John Nesheim, treasurer for National Semiconductor Corp., said, "Our quarrel is not with the Japanese. It's with the American government."
Nesheim said he is optimistic about the new president's administration but that optimism depends on who the new president selects as Secretary of State and Commerce.
Reagan has learned the secret of taxation," Nesheim added. "If you tax something you get less of it."
The semiconductor and computer related industries are expected to be among the business leaders in the world during the 1980's as the Industrial revolution makes way for the electronics age. Semiconductors and the more advanced integrated circuits are the integral links in the revolutions in telecommunications, computers, and electronics industries. Semiconductor sales will rise from $3 billion in 1970 to $60 billion by 1990, Davis said. The whole electronics industry will reach $400 billion by the end of the decade, surpassed only by steel and chemicals, Davis said.
Although the U.S. is still the leader in this area, it is rapidly losing its market share because of insufficient research and development and capital outlay funds, in a world where technology constantly changes, the industry contends. Part of the problem lay with government regulation and tax laws, they said.
A report issued by the international Trade Commission last year said the U.S. semiconductor industry is suffering from limited production capabilities resulting from underinvestment after the 1974-1975 recession.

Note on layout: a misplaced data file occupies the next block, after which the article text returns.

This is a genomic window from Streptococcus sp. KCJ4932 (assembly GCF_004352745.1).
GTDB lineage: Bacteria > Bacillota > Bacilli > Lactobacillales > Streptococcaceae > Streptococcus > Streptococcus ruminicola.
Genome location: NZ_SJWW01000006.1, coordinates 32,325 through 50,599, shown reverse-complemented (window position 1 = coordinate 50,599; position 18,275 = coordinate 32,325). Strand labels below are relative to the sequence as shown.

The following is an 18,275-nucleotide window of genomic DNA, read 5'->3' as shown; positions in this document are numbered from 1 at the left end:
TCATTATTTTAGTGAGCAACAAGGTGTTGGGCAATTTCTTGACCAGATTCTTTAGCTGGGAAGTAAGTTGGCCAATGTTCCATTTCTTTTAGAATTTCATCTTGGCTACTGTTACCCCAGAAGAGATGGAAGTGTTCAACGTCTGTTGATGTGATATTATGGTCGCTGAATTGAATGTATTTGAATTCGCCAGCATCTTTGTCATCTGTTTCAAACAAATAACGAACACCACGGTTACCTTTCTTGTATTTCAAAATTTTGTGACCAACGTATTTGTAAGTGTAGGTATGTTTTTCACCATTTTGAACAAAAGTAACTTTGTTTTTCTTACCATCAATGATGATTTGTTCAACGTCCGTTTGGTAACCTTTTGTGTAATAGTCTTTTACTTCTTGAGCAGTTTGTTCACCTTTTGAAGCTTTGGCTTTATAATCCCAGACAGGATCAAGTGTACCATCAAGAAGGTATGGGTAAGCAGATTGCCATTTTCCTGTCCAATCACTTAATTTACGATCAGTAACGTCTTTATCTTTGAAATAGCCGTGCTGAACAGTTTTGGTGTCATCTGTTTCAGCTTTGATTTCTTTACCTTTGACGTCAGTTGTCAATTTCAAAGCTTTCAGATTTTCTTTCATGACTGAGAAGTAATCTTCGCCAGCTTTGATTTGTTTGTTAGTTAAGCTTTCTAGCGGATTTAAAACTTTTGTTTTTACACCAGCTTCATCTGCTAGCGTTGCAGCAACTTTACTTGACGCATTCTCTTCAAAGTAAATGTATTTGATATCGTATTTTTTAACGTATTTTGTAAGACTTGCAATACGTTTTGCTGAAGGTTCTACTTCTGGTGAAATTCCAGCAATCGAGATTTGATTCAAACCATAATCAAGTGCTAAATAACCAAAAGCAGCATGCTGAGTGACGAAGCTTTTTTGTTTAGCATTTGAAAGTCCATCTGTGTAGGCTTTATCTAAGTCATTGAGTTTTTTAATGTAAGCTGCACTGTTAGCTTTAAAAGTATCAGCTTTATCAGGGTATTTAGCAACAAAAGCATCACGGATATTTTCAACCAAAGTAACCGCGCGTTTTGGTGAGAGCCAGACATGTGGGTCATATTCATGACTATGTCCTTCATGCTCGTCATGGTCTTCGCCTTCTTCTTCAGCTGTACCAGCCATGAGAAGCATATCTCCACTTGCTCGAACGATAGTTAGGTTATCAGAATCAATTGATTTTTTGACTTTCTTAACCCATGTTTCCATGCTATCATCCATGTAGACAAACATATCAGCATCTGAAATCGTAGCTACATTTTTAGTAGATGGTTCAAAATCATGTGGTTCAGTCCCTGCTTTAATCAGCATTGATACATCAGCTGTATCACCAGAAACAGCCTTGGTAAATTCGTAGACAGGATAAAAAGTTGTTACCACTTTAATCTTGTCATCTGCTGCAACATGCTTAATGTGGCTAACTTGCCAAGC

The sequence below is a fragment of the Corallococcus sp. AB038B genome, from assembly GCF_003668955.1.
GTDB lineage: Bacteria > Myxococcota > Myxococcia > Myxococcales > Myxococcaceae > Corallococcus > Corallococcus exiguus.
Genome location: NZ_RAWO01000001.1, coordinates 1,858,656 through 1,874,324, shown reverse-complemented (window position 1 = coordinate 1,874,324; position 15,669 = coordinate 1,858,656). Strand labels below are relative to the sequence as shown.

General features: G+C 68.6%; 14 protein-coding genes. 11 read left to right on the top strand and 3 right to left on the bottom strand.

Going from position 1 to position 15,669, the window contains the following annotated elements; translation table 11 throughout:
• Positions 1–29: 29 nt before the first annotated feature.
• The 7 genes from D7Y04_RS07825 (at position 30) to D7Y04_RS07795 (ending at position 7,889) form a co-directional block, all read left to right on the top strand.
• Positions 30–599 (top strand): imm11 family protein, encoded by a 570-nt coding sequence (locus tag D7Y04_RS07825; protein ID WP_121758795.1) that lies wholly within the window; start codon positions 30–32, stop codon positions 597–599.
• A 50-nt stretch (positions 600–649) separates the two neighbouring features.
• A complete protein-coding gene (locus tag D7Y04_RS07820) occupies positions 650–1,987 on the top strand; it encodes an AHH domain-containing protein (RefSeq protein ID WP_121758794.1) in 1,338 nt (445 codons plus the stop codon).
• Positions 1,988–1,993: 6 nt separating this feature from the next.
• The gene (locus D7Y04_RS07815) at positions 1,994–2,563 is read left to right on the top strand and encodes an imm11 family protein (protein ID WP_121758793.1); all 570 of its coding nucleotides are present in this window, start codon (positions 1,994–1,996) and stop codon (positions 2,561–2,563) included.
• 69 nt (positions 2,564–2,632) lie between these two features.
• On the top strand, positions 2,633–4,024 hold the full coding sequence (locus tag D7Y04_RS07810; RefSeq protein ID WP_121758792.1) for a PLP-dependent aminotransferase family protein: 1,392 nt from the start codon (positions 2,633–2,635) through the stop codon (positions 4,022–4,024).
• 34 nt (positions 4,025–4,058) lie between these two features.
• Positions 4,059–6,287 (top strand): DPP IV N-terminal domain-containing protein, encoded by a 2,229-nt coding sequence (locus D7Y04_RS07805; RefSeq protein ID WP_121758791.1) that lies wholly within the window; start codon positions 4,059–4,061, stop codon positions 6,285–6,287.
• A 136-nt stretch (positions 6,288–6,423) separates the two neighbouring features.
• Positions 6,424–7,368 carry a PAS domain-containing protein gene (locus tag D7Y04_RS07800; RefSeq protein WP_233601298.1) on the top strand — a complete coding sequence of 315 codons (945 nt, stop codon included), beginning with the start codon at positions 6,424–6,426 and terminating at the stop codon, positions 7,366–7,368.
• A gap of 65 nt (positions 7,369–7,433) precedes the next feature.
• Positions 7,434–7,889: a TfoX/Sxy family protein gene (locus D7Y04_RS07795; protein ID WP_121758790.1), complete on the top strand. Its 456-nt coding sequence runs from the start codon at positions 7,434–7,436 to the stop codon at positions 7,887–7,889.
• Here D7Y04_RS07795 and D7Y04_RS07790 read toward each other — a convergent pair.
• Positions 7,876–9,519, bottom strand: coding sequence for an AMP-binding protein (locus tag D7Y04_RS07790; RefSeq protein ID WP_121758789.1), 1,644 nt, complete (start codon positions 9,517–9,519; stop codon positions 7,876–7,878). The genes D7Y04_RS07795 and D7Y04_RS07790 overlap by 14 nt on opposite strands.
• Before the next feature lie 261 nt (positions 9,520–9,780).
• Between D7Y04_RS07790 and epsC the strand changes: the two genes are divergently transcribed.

"Some firms do not appear to be able to fund capital investments at a rate required to keep pace with additional new world demand and technology needs and will lose new markets to competitors able to expand at faster rates and meet new product demand," the ITC report said.
The report added that Japan's low interest rates, government funded research and development programs and nontariff barriers seem to enable the Japanese industry to invest and grow at a greater rate than the U.S. industry.
Other countries, particularly Japan are gearing up for the computer age similar to "space age mobilization," Davis said. "In the U.S. it's the dark side of the moon."
"We're trying to sensitize Washington to the fact that we've got to be aware of this situation and be a strong player in the future of the industry," Davis continued. "An avalanche of integrated circuits in the 1980's (from Japan) and it will be hard for us not to go to protectionist measures or get swamped. We feel we've got some lead time within the industry to increase productivity and quality and sensitize Washington."
Davis said the industry has asked the government to persuade the Japanese to open their markets to U.S. firms. Davis stressed that the industry isn't looking for "direct grants and subsidies that would $99[WORDS OMMITTED] a company or bail it out. What we need are incentives such as 25% research and development tax credit, and relaxation of depreciation laws because semiconductor equipment generally lasts only two years, less time than allowed under current laws. They have also asked for a reduction in the capital gains tax.